Too much and Too little - for your health
Lissa Rankin, MD, an integrative medicine physician, in How Being An Empowered Patient Might Save Your Life writes about a woman who asked her doctor’s permission to establish a new kind of relationship.
Rankin, described this new collaboration as: “One that allowed [the woman] to become an equal partner in her own care and empowered her to speak her truth and question anything that didn’t feel spot on, one that left an opening for the mind-body medicine ideas she was increasingly embracing, one that would take some of the pressure off the doctor because she was willing to bear more of the responsibility herself, one that left her feeling like, instead of handing her body over to her doctor the way she would hand her Toyota over to the car mechanic, she might play a bigger role in educating herself, making the right diagnoses, and instituting treatment plans aligned with her intuition.”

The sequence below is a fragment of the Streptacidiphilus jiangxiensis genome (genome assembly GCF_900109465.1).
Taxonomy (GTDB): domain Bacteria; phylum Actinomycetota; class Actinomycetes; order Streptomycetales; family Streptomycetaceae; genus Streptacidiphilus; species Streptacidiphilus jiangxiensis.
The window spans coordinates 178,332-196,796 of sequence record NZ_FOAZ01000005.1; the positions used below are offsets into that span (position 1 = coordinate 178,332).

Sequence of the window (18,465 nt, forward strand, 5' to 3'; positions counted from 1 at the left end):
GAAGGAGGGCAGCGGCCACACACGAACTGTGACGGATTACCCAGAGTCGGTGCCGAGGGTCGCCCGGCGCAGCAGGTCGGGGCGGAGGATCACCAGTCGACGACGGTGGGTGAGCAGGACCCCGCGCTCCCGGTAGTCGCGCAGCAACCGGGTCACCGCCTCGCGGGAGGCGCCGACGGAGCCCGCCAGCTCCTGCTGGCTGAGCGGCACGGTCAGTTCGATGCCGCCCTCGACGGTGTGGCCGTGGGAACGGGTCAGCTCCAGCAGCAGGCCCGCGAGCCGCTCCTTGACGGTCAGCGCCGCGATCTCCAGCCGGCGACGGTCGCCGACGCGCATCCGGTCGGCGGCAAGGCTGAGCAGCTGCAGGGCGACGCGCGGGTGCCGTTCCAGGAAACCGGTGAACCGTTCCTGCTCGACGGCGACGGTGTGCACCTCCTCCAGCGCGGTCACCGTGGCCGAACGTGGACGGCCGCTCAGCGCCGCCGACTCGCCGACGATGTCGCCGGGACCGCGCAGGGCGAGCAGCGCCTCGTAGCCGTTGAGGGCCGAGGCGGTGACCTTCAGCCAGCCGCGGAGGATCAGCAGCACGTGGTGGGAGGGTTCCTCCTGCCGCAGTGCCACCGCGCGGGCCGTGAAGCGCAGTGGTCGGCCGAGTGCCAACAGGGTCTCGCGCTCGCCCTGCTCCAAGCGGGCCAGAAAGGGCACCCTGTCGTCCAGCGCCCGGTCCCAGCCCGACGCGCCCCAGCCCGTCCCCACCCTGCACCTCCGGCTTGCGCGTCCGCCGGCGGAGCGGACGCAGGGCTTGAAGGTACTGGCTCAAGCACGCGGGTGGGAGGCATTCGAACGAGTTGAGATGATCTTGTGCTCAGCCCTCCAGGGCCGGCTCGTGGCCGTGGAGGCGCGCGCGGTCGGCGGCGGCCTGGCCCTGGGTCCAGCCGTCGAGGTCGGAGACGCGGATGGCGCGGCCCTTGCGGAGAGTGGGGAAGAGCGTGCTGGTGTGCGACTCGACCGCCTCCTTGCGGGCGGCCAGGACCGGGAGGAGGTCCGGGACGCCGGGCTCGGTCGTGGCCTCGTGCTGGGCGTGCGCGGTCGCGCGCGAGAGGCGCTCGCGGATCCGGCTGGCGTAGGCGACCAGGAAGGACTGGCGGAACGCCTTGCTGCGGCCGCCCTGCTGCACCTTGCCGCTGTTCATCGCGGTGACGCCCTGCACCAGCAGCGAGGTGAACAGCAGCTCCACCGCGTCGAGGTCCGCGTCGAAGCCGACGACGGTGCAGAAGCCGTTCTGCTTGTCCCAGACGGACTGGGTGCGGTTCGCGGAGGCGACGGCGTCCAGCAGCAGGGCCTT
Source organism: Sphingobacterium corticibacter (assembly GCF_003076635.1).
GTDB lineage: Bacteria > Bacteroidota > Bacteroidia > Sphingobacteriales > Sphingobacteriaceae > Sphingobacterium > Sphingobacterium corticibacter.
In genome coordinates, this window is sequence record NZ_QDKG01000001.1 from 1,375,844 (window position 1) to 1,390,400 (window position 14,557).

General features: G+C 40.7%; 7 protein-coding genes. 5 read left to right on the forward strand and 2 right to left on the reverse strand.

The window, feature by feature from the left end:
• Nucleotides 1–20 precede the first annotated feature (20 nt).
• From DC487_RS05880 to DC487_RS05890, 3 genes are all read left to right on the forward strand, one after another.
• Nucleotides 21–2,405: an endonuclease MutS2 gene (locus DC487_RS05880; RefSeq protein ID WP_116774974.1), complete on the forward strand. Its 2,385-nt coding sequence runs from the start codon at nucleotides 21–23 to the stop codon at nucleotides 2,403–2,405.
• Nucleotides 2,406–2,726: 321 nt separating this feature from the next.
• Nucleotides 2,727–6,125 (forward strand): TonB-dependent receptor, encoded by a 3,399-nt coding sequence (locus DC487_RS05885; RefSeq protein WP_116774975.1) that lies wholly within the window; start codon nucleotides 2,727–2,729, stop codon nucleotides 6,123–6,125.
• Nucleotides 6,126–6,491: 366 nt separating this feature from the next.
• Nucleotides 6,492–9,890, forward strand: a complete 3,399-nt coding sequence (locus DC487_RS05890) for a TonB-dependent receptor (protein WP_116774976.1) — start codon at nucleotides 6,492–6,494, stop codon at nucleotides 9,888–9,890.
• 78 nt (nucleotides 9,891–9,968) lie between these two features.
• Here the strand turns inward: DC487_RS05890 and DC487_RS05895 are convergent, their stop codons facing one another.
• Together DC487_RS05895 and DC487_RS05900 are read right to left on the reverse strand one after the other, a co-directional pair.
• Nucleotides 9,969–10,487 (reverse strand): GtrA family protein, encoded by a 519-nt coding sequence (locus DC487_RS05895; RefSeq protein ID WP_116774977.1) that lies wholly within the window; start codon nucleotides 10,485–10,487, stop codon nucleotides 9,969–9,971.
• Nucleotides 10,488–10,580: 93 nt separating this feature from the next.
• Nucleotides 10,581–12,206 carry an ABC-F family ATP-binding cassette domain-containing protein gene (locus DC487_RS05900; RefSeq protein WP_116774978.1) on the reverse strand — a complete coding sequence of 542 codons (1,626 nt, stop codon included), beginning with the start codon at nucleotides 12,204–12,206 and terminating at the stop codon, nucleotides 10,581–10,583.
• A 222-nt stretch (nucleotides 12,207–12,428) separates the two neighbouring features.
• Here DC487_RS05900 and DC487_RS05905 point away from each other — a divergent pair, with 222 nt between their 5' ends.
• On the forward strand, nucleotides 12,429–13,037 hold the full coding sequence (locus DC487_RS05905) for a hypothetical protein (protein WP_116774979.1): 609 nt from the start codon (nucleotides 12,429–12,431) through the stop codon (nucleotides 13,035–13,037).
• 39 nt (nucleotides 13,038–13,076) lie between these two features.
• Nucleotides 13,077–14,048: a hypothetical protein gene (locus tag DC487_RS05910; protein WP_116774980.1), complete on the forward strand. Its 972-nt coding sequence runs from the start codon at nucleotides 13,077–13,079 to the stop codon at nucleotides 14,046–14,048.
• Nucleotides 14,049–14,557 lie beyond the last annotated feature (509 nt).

Many are discovering that for each look at the body, a more holistic or spiritual view of the patient is needed. Perhaps, this missing treatment could touch deeper than where pills and even surgeries can reach.
However, it’s important to remember, when it comes to each patient’s wellbeing, care should never be thought of as a competition. Shouldn’t the aim of every healer be an absolute cure or, at least, a significant lessening of suffering?
Health care is not a challenge, not a contest to discover whether one healing method or another is more powerful. It is not a test to discover whether the physician or the patient can dominate.
Healing is much more about how proficient we are at tenderly caring. For a patient’s quality of life to improve, the form of care should never be discovered as Too little.
When not enough or more than enough govern and injure, we are called to rely on experience, earned wisdom, and sound intuitions. More than ever, it seems that common sense, informed choices, and spiritual considerations are being called upon to prevent harm and heal hurts caused by Too much & Too little. And this is a good Thing.